Imperial was recently named as a finalist at the Race Equality Awards 2016 for IMPACT, your talent development programme for black, Asian and minority ethnic staff. Can you tell us about the programme and why it works so well?
IMPACT is about supporting individuals to take responsibility for their own career development. We have a series of six workshops taking place over six months that cover different aspects of cultural diversity in the workplace. We also look at organizational culture and where there may be challenges and where strengths can be harnessed. Another key element is the mentorships delegates receive. Everyone has a senior mentor from Imperial and meets with them four times over the course. This is a great opportunity for mentors as well as mentees, both of whom learn so much from each other. One of my favourite session to run is the Team Management Profile TM session where delegates learn more about their workplace preferences. There are a lot of light bulb moments!
At Imperial’s recent, Annual Diversity Lecture, Dr Pete Jones explored unconscious bias within academia. What can universities learn from his thoughts?
Pete Jones is one of the best and it was a very well attended lecture! They key things that I took away were around checking your levels of stress and tiredness, as can lead to bad decisions and one’s biases really kicking in. Also to challenge the status quo and not get too into “group think” and do what you have always done or do.
Do our top universities need to do more to recruit from BME communities?
Yes, I feel there is still a lot more that can be done UK-wide on the staff and student side. I think there is more discussion to be had, led by educational establishments as well as more engagement from BAME communities.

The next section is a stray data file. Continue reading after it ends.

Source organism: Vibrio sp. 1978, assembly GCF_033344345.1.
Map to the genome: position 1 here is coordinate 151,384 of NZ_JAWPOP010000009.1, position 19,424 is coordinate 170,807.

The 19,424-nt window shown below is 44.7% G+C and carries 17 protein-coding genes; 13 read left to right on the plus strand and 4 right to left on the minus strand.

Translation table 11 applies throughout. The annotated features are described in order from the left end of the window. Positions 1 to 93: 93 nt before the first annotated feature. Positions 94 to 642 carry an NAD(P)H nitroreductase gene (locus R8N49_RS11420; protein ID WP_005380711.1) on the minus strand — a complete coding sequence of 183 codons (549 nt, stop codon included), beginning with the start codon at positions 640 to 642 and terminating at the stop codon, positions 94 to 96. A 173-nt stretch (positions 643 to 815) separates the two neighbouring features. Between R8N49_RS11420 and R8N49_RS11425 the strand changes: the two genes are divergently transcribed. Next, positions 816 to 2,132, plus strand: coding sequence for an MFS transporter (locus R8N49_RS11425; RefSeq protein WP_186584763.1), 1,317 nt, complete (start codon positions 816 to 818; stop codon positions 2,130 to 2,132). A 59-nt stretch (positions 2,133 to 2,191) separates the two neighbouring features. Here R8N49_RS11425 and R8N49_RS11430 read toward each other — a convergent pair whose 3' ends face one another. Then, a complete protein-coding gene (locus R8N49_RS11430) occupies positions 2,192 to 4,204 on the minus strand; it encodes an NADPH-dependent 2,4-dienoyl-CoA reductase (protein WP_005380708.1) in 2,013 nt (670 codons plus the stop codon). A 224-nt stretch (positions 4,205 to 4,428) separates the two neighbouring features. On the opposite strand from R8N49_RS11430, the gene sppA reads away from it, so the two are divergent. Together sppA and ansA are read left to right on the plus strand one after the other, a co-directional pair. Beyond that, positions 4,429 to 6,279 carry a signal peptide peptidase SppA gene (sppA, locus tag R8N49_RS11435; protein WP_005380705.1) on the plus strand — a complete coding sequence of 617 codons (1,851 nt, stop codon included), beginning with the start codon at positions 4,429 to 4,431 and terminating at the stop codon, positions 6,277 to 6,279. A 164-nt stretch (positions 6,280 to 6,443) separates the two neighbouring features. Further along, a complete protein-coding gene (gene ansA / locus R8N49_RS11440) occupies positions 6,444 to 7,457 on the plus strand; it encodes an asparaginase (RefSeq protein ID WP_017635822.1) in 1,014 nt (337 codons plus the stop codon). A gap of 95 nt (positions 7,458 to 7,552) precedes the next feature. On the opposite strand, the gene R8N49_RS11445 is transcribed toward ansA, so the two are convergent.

You are a respected and experience HR and Diversity specialist at Imperial. What are the challenges?
I think one of the biggest challenges is burn out as I want to say yes and be involved in lots of exciting and dynamic projects. The challenge is then how do you manage and plate spin too many things. I also think being a victim of your own success is another. Sometimes, you don’t know what will work and when it take off, it really takes off! An example is the mental health first aid programme I have spearheaded, it’s been so successful and demand for training has increased so much, we have to train more instructors to keep up with demand!
What advice would you give to a 14-year-old young person in Liverpool who has a talent for maths or science?
I would say come and explore Imperial College through one of our events that we have running throughout the year to find out more and realize your potential. All details can be found here: http://www.imperial.ac.uk/engineering/about-us/outreach/
It’s black history month so who would you choose to be your black history month hero for 2016 and why?
I would choose Kirsty Latoya Peters a 24 year-old artist from London who is raising awareness about mental-ill health and the lack of support for Black women and the Black community. Her art work is amazing and the way in which she has spoken about her lived experience and journey really inspiring. You can see some of her artwork here.